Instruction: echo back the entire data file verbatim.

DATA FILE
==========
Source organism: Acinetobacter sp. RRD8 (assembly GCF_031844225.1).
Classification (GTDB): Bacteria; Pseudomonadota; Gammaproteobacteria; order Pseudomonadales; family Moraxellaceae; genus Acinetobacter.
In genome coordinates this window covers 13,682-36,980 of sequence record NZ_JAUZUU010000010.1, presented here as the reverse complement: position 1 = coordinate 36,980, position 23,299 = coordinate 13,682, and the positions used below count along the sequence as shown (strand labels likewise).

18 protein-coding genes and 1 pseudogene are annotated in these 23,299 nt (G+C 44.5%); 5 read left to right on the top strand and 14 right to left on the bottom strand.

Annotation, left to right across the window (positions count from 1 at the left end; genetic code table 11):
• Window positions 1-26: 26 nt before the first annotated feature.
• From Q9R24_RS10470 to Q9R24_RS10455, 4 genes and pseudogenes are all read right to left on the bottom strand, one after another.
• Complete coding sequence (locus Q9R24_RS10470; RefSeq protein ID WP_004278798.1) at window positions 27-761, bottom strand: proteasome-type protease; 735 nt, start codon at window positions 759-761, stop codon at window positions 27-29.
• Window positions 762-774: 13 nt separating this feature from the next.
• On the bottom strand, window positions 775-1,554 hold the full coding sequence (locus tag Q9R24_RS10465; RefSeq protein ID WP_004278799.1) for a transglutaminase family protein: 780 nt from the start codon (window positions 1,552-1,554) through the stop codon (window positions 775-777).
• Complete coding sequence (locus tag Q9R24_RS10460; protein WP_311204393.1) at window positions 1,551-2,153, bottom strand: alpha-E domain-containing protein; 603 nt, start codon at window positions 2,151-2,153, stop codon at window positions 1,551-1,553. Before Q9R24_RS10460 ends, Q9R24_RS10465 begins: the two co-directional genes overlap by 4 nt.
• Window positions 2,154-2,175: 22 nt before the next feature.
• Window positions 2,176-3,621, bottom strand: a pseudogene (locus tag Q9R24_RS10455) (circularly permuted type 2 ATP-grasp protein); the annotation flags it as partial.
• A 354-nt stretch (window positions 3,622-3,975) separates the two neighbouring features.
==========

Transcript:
Source organism: Acinetobacter sp. RRD8 (assembly GCF_031844225.1).
Classification (GTDB): Bacteria; Pseudomonadota; Gammaproteobacteria; order Pseudomonadales; family Moraxellaceae; genus Acinetobacter.
In genome coordinates this window covers 13,682-36,980 of sequence record NZ_JAUZUU010000010.1, presented here as the reverse complement: position 1 = coordinate 36,980, position 23,299 = coordinate 13,682, and the positions used below count along the sequence as shown (strand labels likewise).

18 protein-coding genes and 1 pseudogene are annotated in these 23,299 nt (G+C 44.5%); 5 read left to right on the top strand and 14 right to left on the bottom strand.

Annotation, left to right across the window (positions count from 1 at the left end; genetic code table 11):
• Window positions 1-26: 26 nt before the first annotated feature.
• From Q9R24_RS10470 to Q9R24_RS10455, 4 genes and pseudogenes are all read right to left on the bottom strand, one after another.
• Complete coding sequence (locus Q9R24_RS10470; RefSeq protein ID WP_004278798.1) at window positions 27-761, bottom strand: proteasome-type protease; 735 nt, start codon at window positions 759-761, stop codon at window positions 27-29.
• Window positions 762-774: 13 nt separating this feature from the next.
• On the bottom strand, window positions 775-1,554 hold the full coding sequence (locus tag Q9R24_RS10465; RefSeq protein ID WP_004278799.1) for a transglutaminase family protein: 780 nt from the start codon (window positions 1,552-1,554) through the stop codon (window positions 775-777).
• Complete coding sequence (locus tag Q9R24_RS10460; protein WP_311204393.1) at window positions 1,551-2,153, bottom strand: alpha-E domain-containing protein; 603 nt, start codon at window positions 2,151-2,153, stop codon at window positions 1,551-1,553. Before Q9R24_RS10460 ends, Q9R24_RS10465 begins: the two co-directional genes overlap by 4 nt.
• Window positions 2,154-2,175: 22 nt before the next feature.
• Window positions 2,176-3,621, bottom strand: a pseudogene (locus tag Q9R24_RS10455) (circularly permuted type 2 ATP-grasp protein); the annotation flags it as partial.
• A 354-nt stretch (window positions 3,622-3,975) separates the two neighbouring features.